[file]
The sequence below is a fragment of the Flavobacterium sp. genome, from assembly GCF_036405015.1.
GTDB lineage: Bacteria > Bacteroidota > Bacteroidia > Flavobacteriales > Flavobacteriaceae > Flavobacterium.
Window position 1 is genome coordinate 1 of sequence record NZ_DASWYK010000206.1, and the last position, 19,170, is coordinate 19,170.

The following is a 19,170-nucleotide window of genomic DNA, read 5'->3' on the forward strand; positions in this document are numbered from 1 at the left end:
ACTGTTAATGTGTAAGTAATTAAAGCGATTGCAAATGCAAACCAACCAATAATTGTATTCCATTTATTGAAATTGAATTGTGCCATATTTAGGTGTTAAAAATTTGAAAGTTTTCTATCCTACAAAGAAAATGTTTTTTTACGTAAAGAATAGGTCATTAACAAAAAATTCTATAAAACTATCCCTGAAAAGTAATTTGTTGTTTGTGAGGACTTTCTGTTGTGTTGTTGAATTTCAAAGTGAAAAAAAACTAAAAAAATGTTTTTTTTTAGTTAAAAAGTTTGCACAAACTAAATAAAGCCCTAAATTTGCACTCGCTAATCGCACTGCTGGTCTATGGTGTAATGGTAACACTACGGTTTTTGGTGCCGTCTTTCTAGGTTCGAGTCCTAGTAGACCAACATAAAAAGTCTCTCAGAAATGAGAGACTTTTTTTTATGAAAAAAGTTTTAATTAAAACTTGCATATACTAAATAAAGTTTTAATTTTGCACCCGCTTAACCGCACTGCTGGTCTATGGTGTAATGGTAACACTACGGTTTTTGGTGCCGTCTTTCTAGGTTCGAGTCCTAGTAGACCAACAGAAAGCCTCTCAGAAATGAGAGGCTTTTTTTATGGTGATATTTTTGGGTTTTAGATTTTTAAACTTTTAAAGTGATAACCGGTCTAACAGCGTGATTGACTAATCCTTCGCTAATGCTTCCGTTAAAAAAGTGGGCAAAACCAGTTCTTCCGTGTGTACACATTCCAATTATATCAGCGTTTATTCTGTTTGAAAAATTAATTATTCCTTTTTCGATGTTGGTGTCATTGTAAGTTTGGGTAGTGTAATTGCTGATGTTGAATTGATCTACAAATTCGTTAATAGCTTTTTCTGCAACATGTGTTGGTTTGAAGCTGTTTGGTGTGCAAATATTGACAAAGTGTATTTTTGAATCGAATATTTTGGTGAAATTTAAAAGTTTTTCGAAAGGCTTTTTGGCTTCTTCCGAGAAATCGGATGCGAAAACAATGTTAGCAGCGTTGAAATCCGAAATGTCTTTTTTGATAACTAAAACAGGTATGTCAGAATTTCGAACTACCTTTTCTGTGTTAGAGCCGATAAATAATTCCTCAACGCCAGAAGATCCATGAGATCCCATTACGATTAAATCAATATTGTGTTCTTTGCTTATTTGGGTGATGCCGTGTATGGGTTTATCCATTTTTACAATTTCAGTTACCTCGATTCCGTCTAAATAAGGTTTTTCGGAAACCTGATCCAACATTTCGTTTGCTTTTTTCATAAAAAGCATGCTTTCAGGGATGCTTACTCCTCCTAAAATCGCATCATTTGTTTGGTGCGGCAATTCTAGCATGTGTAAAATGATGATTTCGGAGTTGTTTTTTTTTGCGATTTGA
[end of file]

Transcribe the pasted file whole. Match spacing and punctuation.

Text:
The sequence below is a fragment of the Flavobacterium sp. genome, from assembly GCF_036405015.1.
GTDB lineage: Bacteria > Bacteroidota > Bacteroidia > Flavobacteriales > Flavobacteriaceae > Flavobacterium.
Window position 1 is genome coordinate 1 of sequence record NZ_DASWYK010000206.1, and the last position, 19,170, is coordinate 19,170.

The following is a 19,170-nucleotide window of genomic DNA, read 5'->3' on the forward strand; positions in this document are numbered from 1 at the left end:
ACTGTTAATGTGTAAGTAATTAAAGCGATTGCAAATGCAAACCAACCAATAATTGTATTCCATTTATTGAAATTGAATTGTGCCATATTTAGGTGTTAAAAATTTGAAAGTTTTCTATCCTACAAAGAAAATGTTTTTTTACGTAAAGAATAGGTCATTAACAAAAAATTCTATAAAACTATCCCTGAAAAGTAATTTGTTGTTTGTGAGGACTTTCTGTTGTGTTGTTGAATTTCAAAGTGAAAAAAAACTAAAAAAATGTTTTTTTTTAGTTAAAAAGTTTGCACAAACTAAATAAAGCCCTAAATTTGCACTCGCTAATCGCACTGCTGGTCTATGGTGTAATGGTAACACTACGGTTTTTGGTGCCGTCTTTCTAGGTTCGAGTCCTAGTAGACCAACATAAAAAGTCTCTCAGAAATGAGAGACTTTTTTTTATGAAAAAAGTTTTAATTAAAACTTGCATATACTAAATAAAGTTTTAATTTTGCACCCGCTTAACCGCACTGCTGGTCTATGGTGTAATGGTAACACTACGGTTTTTGGTGCCGTCTTTCTAGGTTCGAGTCCTAGTAGACCAACAGAAAGCCTCTCAGAAATGAGAGGCTTTTTTTATGGTGATATTTTTGGGTTTTAGATTTTTAAACTTTTAAAGTGATAACCGGTCTAACAGCGTGATTGACTAATCCTTCGCTAATGCTTCCGTTAAAAAAGTGGGCAAAACCAGTTCTTCCGTGTGTACACATTCCAATTATATCAGCGTTTATTCTGTTTGAAAAATTAATTATTCCTTTTTCGATGTTGGTGTCATTGTAAGTTTGGGTAGTGTAATTGCTGATGTTGAATTGATCTACAAATTCGTTAATAGCTTTTTCTGCAACATGTGTTGGTTTGAAGCTGTTTGGTGTGCAAATATTGACAAAGTGTATTTTTGAATCGAATATTTTGGTGAAATTTAAAAGTTTTTCGAAAGGCTTTTTGGCTTCTTCCGAGAAATCGGATGCGAAAACAATGTTAGCAGCGTTGAAATCCGAAATGTCTTTTTTGATAACTAAAACAGGTATGTCAGAATTTCGAACTACCTTTTCTGTGTTAGAGCCGATAAATAATTCCTCAACGCCAGAAGATCCATGAGATCCCATTACGATTAAATCAATATTGTGTTCTTTGCTTATTTGGGTGATGCCGTGTATGGGTTTATCCATTTTTACAATTTCAGTTACCTCGATTCCGTCTAAATAAGGTTTTTCGGAAACCTGATCCAACATTTCGTTTGCTTTTTTCATAAAAAGCATGCTTTCAGGGATGCTTACTCCTCCTAAAATCGCATCATTTGTTTGGTGCGGCAATTCTAGCATGTGTAAAATGATGATTTCGGAGTTGTTTTTTTTTGCGATTTGA